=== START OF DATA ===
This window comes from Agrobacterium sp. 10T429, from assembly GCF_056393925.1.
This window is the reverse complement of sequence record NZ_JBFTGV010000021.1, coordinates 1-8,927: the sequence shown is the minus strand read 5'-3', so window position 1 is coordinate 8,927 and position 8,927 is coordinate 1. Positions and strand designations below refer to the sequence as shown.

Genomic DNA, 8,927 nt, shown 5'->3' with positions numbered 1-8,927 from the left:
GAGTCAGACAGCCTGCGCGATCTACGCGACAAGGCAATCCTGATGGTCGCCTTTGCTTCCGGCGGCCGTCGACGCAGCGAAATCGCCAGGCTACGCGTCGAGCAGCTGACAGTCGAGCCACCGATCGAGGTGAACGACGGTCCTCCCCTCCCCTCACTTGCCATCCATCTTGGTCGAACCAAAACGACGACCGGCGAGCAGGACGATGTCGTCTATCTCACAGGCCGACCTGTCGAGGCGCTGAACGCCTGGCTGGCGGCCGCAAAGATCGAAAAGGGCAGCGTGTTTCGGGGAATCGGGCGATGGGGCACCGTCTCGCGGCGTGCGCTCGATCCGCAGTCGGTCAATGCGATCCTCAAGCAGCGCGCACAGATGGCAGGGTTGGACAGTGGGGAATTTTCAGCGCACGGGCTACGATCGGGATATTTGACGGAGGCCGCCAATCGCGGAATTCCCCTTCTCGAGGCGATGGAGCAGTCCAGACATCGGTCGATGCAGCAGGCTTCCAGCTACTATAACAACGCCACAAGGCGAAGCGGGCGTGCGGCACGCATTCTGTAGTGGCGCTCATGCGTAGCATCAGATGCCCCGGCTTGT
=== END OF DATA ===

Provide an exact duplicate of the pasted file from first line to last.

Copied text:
This window comes from Agrobacterium sp. 10T429, from assembly GCF_056393925.1.
This window is the reverse complement of sequence record NZ_JBFTGV010000021.1, coordinates 1-8,927: the sequence shown is the minus strand read 5'-3', so window position 1 is coordinate 8,927 and position 8,927 is coordinate 1. Positions and strand designations below refer to the sequence as shown.

Genomic DNA, 8,927 nt, shown 5'->3' with positions numbered 1-8,927 from the left:
GAGTCAGACAGCCTGCGCGATCTACGCGACAAGGCAATCCTGATGGTCGCCTTTGCTTCCGGCGGCCGTCGACGCAGCGAAATCGCCAGGCTACGCGTCGAGCAGCTGACAGTCGAGCCACCGATCGAGGTGAACGACGGTCCTCCCCTCCCCTCACTTGCCATCCATCTTGGTCGAACCAAAACGACGACCGGCGAGCAGGACGATGTCGTCTATCTCACAGGCCGACCTGTCGAGGCGCTGAACGCCTGGCTGGCGGCCGCAAAGATCGAAAAGGGCAGCGTGTTTCGGGGAATCGGGCGATGGGGCACCGTCTCGCGGCGTGCGCTCGATCCGCAGTCGGTCAATGCGATCCTCAAGCAGCGCGCACAGATGGCAGGGTTGGACAGTGGGGAATTTTCAGCGCACGGGCTACGATCGGGATATTTGACGGAGGCCGCCAATCGCGGAATTCCCCTTCTCGAGGCGATGGAGCAGTCCAGACATCGGTCGATGCAGCAGGCTTCCAGCTACTATAACAACGCCACAAGGCGAAGCGGGCGTGCGGCACGCATTCTGTAGTGGCGCTCATGCGTAGCATCAGATGCCCCGGCTTGT